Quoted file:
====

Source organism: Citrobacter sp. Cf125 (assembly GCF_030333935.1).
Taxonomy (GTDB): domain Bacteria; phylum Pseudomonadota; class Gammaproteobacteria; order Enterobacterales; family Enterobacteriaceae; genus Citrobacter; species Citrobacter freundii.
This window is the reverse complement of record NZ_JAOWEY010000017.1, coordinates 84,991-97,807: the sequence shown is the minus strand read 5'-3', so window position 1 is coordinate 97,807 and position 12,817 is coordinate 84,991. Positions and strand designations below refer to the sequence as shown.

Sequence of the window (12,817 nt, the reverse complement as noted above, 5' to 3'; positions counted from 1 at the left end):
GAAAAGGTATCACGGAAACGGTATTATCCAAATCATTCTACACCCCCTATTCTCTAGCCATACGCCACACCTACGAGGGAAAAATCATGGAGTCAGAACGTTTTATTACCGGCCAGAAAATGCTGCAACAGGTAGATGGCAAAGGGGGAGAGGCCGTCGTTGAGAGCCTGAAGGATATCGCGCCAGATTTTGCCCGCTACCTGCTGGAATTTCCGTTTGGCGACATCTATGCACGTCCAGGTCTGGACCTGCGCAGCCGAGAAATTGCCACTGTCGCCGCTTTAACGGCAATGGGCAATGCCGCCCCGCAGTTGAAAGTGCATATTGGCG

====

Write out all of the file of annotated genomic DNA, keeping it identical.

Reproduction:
Source organism: Citrobacter sp. Cf125 (assembly GCF_030333935.1).
Taxonomy (GTDB): domain Bacteria; phylum Pseudomonadota; class Gammaproteobacteria; order Enterobacterales; family Enterobacteriaceae; genus Citrobacter; species Citrobacter freundii.
This window is the reverse complement of record NZ_JAOWEY010000017.1, coordinates 84,991-97,807: the sequence shown is the minus strand read 5'-3', so window position 1 is coordinate 97,807 and position 12,817 is coordinate 84,991. Positions and strand designations below refer to the sequence as shown.

Sequence of the window (12,817 nt, the reverse complement as noted above, 5' to 3'; positions counted from 1 at the left end):
GAAAAGGTATCACGGAAACGGTATTATCCAAATCATTCTACACCCCCTATTCTCTAGCCATACGCCACACCTACGAGGGAAAAATCATGGAGTCAGAACGTTTTATTACCGGCCAGAAAATGCTGCAACAGGTAGATGGCAAAGGGGGAGAGGCCGTCGTTGAGAGCCTGAAGGATATCGCGCCAGATTTTGCCCGCTACCTGCTGGAATTTCCGTTTGGCGACATCTATGCACGTCCAGGTCTGGACCTGCGCAGCCGAGAAATTGCCACTGTCGCCGCTTTAACGGCAATGGGCAATGCCGCCCCGCAGTTGAAAGTGCATATTGGCG